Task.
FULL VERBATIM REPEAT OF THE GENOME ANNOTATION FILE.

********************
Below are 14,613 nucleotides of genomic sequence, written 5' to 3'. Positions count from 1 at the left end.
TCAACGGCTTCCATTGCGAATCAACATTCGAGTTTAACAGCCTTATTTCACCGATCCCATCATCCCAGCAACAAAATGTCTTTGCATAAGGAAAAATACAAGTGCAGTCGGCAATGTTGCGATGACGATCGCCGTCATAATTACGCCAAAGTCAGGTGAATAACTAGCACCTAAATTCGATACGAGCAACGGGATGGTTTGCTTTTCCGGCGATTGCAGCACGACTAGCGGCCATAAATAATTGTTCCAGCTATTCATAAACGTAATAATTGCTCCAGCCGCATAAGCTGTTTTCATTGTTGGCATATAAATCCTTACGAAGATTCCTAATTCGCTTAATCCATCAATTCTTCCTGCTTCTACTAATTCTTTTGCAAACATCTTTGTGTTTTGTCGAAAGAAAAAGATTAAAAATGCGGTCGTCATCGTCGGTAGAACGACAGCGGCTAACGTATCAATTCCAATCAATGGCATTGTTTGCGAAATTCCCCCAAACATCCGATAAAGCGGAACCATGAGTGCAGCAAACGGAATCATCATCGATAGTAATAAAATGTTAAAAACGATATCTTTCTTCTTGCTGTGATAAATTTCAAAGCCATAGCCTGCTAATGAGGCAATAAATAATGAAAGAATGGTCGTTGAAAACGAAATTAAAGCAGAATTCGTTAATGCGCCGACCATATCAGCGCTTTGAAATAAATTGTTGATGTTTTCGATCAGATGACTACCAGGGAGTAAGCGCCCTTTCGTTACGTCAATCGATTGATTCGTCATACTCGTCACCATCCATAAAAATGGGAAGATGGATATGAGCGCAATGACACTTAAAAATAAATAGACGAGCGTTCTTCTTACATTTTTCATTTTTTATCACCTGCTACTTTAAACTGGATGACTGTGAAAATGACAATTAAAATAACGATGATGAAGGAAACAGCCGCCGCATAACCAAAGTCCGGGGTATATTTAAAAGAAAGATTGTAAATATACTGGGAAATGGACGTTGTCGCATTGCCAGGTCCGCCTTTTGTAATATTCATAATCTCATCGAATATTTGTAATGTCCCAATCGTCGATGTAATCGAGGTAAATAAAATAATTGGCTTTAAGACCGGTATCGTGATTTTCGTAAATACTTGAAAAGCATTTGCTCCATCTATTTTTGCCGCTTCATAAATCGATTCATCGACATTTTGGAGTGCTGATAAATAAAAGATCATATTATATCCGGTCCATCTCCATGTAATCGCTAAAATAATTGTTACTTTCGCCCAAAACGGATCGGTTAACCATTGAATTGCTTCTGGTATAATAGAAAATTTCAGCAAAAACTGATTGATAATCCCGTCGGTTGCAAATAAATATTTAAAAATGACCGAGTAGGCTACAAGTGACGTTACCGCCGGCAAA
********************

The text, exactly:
Below are 14,613 nucleotides of genomic sequence, written 5' to 3'. Positions count from 1 at the left end.
TCAACGGCTTCCATTGCGAATCAACATTCGAGTTTAACAGCCTTATTTCACCGATCCCATCATCCCAGCAACAAAATGTCTTTGCATAAGGAAAAATACAAGTGCAGTCGGCAATGTTGCGATGACGATCGCCGTCATAATTACGCCAAAGTCAGGTGAATAACTAGCACCTAAATTCGATACGAGCAACGGGATGGTTTGCTTTTCCGGCGATTGCAGCACGACTAGCGGCCATAAATAATTGTTCCAGCTATTCATAAACGTAATAATTGCTCCAGCCGCATAAGCTGTTTTCATTGTTGGCATATAAATCCTTACGAAGATTCCTAATTCGCTTAATCCATCAATTCTTCCTGCTTCTACTAATTCTTTTGCAAACATCTTTGTGTTTTGTCGAAAGAAAAAGATTAAAAATGCGGTCGTCATCGTCGGTAGAACGACAGCGGCTAACGTATCAATTCCAATCAATGGCATTGTTTGCGAAATTCCCCCAAACATCCGATAAAGCGGAACCATGAGTGCAGCAAACGGAATCATCATCGATAGTAATAAAATGTTAAAAACGATATCTTTCTTCTTGCTGTGATAAATTTCAAAGCCATAGCCTGCTAATGAGGCAATAAATAATGAAAGAATGGTCGTTGAAAACGAAATTAAAGCAGAATTCGTTAATGCGCCGACCATATCAGCGCTTTGAAATAAATTGTTGATGTTTTCGATCAGATGACTACCAGGGAGTAAGCGCCCTTTCGTTACGTCAATCGATTGATTCGTCATACTCGTCACCATCCATAAAAATGGGAAGATGGATATGAGCGCAATGACACTTAAAAATAAATAGACGAGCGTTCTTCTTACATTTTTCATTTTTTATCACCTGCTACTTTAAACTGGATGACTGTGAAAATGACAATTAAAATAACGATGATGAAGGAAACAGCCGCCGCATAACCAAAGTCCGGGGTATATTTAAAAGAAAGATTGTAAATATACTGGGAAATGGACGTTGTCGCATTGCCAGGTCCGCCTTTTGTAATATTCATAATCTCATCGAATATTTGTAATGTCCCAATCGTCGATGTAATCGAGGTAAATAAAATAATTGGCTTTAAGACCGGTATCGTGATTTTCGTAAATACTTGAAAAGCATTTGCTCCATCTATTTTTGCCGCTTCATAAATCGATTCATCGACATTTTGGAGTGCTGATAAATAAAAGATCATATTATATCCGGTCCATCTCCATGTAATCGCTAAAATAATTGTTACTTTCGCCCAAAACGGATCGGTTAACCATTGAATTGCTTCTGGTATAATAGAAAATTTCAGCAAAAACTGATTGATAATCCCGTCGGTTGCAAATAAATATTTAAAAATGACCGAGTAGGCTACAAGTGACGTTACCGCCGGCAAA